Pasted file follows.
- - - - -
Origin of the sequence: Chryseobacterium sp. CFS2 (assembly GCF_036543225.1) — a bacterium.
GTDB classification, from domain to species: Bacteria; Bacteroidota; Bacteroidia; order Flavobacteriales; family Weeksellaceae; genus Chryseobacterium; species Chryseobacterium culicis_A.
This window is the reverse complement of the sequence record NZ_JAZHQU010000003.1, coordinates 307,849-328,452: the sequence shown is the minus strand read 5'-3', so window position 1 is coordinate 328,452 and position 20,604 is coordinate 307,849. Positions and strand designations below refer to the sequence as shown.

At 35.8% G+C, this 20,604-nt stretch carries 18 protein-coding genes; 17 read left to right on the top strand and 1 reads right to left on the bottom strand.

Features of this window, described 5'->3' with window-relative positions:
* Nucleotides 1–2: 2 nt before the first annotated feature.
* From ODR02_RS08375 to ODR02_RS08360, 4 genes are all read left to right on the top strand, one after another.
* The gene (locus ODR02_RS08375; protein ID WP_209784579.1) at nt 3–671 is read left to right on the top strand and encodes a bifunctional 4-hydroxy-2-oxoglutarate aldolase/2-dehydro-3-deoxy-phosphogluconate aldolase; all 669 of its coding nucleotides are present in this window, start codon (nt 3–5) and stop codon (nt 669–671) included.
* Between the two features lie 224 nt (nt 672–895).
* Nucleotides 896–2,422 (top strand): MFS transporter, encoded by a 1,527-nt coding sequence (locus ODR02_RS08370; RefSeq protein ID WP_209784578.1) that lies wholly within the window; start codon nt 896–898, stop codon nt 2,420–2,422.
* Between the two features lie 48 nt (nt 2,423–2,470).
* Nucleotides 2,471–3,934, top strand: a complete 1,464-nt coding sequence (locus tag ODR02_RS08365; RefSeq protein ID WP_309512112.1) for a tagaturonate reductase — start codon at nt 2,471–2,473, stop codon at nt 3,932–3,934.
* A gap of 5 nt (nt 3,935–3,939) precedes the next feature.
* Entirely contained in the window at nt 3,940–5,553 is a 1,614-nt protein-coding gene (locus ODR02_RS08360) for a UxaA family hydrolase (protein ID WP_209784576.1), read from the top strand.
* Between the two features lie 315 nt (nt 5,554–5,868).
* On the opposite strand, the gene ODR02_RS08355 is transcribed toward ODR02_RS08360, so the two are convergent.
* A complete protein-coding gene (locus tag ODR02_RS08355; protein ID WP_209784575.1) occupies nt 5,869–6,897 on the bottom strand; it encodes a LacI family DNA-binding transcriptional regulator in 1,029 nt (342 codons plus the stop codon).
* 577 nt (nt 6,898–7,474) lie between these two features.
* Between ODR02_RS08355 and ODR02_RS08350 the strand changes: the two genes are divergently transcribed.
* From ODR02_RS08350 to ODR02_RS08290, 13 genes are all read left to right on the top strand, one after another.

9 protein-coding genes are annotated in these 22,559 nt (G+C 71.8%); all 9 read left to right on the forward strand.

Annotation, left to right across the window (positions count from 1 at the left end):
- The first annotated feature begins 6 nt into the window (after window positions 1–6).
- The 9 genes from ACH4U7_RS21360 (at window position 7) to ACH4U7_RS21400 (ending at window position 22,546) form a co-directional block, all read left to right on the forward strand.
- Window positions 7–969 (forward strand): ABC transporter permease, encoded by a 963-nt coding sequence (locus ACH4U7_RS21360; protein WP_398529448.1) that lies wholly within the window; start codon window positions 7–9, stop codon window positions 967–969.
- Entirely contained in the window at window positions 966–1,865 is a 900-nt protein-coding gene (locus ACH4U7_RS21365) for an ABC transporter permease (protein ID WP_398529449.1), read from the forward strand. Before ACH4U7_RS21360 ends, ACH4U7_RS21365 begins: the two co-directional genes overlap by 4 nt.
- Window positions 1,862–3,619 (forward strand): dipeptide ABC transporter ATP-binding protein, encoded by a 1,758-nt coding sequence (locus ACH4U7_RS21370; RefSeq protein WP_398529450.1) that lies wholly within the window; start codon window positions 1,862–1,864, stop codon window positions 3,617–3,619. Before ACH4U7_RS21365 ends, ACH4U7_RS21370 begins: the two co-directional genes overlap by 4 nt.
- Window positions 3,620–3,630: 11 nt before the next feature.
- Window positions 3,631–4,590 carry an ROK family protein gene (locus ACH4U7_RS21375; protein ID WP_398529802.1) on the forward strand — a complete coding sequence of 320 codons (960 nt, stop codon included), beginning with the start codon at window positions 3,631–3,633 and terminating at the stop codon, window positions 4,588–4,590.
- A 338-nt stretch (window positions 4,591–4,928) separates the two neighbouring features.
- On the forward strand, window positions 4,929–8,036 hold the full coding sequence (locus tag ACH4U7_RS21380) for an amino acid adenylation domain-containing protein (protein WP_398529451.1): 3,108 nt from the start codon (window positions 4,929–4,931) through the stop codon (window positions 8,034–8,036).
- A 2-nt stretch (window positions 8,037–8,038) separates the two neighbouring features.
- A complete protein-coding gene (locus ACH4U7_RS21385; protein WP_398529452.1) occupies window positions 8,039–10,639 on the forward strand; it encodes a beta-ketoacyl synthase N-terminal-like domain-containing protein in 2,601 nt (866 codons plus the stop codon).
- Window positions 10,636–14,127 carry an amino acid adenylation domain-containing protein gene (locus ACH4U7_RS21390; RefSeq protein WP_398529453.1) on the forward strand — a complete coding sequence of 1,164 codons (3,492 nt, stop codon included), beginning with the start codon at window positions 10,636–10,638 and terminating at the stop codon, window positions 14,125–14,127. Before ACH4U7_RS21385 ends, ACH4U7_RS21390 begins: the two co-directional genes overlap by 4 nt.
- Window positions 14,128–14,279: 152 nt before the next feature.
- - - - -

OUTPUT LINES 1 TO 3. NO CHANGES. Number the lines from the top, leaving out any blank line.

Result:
Origin of the sequence: Chryseobacterium sp. CFS2 (assembly GCF_036543225.1) — a bacterium.
GTDB classification, from domain to species: Bacteria; Bacteroidota; Bacteroidia; order Flavobacteriales; family Weeksellaceae; genus Chryseobacterium; species Chryseobacterium culicis_A.
This window is the reverse complement of the sequence record NZ_JAZHQU010000003.1, coordinates 307,849-328,452: the sequence shown is the minus strand read 5'-3', so window position 1 is coordinate 328,452 and position 20,604 is coordinate 307,849. Positions and strand designations below refer to the sequence as shown.